Extension Methods
INFOProvides mid-call session-related information. It is rarely used.
MESSAGEUsed to transfer Instant Messages.
NOTIFYPublishes the outcome of events. Used in combination with SUBSCRIBE requests.
PRACKA Provisional Response ACKnowledgment. Confirms receipt of a provisional response.
PUBLISHPublishes status information. Used for Instant Messaging presence services.
REFERMechanism to pass a request to someone more appropriate to deal with it.
SUBSCRIBEUsed to request receipt of future NOTIFY or PUBLISH requests.
UPDATEModifies session parameters in mid-call.


SIP Response messages are always sent in reply to a request. They convey status updates, confirmations, directions, and error codes back to the UAC originating the request. Responses are characterised as either provisional or final, and every response must be identified by a 3-digit code.

Response Types

Six classes of response have been defined, and are categorised using the 3-digit code. The first five are borrowed from HTTP; the sixth is new to SIP.

Table 2. Response classes
1xx ProvisionalConfirms receipt of request and processing is continuing. Provisional responses to INVITEs are never ACKed.
2xx SuccessThe request was received, processed, and accepted.
3xx RedirectionProvides location information or alternative services to try.
4xx Request FailureThe request contained an error or cannot be processed by the server.
5xx Server FailureThe server is unable to fulfill the request because of an internal error.
6xx Global FailureNo service can be found to fulfill the request.

Within each class, numerous response codes have been predetermined - some copied from HTTP.

Table 3. Sample response codes
#Reason PhraseDescription
100TryingThe next hop received the request.
180RingingAttempting to alert the user.
182QueuedTemporarily unavailable and request is in a queue (not rejected).
200OKThe request has succeeded.
301Moved PermanentlyUser is no longer available at the address given in the Request URI.
302Moved TemporarilyRetry the request at a new address given in the Contact header.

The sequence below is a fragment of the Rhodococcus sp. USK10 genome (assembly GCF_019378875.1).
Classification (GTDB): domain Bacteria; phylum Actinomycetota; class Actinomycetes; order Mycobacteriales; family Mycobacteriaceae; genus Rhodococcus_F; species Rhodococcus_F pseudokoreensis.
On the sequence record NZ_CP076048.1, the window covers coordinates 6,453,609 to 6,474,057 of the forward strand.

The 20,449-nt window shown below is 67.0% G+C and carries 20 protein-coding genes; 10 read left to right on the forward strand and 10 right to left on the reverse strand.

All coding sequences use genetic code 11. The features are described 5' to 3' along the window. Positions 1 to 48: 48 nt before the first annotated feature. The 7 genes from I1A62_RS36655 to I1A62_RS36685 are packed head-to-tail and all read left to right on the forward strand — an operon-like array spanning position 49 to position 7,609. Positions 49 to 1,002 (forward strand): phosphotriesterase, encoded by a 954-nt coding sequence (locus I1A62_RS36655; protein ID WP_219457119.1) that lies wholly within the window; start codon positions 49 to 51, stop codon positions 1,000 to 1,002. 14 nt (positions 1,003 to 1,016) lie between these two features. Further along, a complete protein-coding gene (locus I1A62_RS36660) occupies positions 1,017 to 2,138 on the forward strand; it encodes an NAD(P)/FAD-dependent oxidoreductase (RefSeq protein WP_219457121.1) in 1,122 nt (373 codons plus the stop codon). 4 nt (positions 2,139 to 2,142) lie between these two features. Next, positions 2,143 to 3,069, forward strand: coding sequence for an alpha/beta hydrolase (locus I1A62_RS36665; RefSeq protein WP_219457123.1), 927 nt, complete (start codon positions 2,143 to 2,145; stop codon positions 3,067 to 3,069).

400Bad RequestCould not understand or process correctly the request.
401UnauthorisedThe request either failed authentication or needs more information.
403ForbiddenThe server is refusing to process the request. Do not retry.
404Not FoundThe server cannot identify the user in its domain.
408Request TimeoutThe server could not process the request in a reasonable time.
415Unsupported MediaThe format is not supported by the server.
480Temporarily UnavailableThe called party is currently unavailable.
485AmbiguousThe Request URI is ambiguous.
486Busy HereThe called party is currently not willing or able to take the call.
500Server Internal ErrorThe server encountered an unexpected condition.
513Message Too LargeThe message length exceeded a determined limit.
603DeclineThe user explicitly refused to accept the request.

Warning Header Field

The Warning header field is used to carry additional information about the status of the response. The header defines a 3-digit code between 300 and 399, the host name, and a warning text.

Warning: 307 "Session parameter 'foo' not understood".

Anatomy of a Message

Each SIP message begins with a Start-Line, followed by a sequence of headers, and separated from the message body by a carriage-return line-feed sequence (CRLF).